Inner Beauty In William Shakespeare's Sonnet 18

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In “Sonnet 18”, Shakespeare links two very different aspects of beauty: inner beauty and outer, or natural beauty and true beauty. And, at the same time, he shows how different the one from the other, by presenting an inner beauty that surpasses outer beauty. Beauty is rare and desired, but true beauty is even more so, since it is the beauty that comes from within the person. As Shakespeare indicates, true beauty will forever live while outer beauty lasts only for a couple of years. Inner beauty can be rare, yet Shakespeare was apparently able to find someone who is beautiful from the inside out. In ”Sonnet 18”, Shakespeare uses natural imagery to describe outer beauty, but he then turns the imagery inward, applying his words directly to his beloved: one with a true inner beauty that exceeds outer beauty.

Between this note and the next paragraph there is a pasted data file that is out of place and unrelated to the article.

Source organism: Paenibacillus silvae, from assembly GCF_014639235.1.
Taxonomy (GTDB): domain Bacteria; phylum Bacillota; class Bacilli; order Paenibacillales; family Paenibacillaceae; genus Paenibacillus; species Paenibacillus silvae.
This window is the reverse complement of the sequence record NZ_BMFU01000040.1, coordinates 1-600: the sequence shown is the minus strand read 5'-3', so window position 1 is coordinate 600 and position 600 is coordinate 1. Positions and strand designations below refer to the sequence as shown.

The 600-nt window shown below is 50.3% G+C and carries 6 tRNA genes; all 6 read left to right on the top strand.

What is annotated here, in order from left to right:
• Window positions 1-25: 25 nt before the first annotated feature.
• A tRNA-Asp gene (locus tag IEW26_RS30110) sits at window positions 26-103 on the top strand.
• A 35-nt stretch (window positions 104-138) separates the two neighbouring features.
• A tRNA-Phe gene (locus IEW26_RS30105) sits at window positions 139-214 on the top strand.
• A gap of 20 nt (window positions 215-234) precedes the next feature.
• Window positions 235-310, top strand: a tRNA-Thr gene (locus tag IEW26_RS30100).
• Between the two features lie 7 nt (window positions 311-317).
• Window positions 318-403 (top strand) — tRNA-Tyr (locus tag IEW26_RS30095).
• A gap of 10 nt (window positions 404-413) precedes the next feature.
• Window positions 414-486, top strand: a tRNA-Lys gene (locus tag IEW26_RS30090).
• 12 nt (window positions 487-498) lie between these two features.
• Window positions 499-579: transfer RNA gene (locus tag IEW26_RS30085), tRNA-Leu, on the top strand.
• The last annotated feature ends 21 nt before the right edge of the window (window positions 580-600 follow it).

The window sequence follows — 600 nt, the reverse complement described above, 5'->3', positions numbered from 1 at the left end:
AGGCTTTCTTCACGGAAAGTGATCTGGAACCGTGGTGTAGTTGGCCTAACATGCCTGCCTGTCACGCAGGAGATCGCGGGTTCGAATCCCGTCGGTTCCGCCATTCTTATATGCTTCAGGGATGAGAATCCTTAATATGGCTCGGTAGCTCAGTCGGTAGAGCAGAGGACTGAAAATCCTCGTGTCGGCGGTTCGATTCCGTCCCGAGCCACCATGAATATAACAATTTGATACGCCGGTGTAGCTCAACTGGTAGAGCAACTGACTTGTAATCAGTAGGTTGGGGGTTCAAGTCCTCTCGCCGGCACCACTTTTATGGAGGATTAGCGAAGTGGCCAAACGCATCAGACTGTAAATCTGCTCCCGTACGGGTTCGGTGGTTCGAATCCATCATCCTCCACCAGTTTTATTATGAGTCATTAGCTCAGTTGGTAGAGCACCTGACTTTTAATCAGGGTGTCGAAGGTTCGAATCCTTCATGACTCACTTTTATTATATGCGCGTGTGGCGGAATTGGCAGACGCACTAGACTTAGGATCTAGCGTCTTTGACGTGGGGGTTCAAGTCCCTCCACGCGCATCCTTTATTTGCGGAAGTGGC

The poem starts by comparing the imperfections of summer to challenge the dazzling outer beauty the loved one possess. Just as the author of ‘The Art of Shakespeare 's Sonnets, Volume 1’ Helen Vender said “Shall I compare thee to a rose? Too thorny. To a dwan? Too brief. To a spring day? Too uncertain. What is the most beautiful thing, the summum bonum, in an (English) world? A Summer’s day.” Shakespeare made great comparison because Summer is where flowers bloom and trees are full of leaves and the weather is warm. No matter how much people love summer and is considered the best season of all, even with it being “too short” and nature has a whole lot of flaws, yet the
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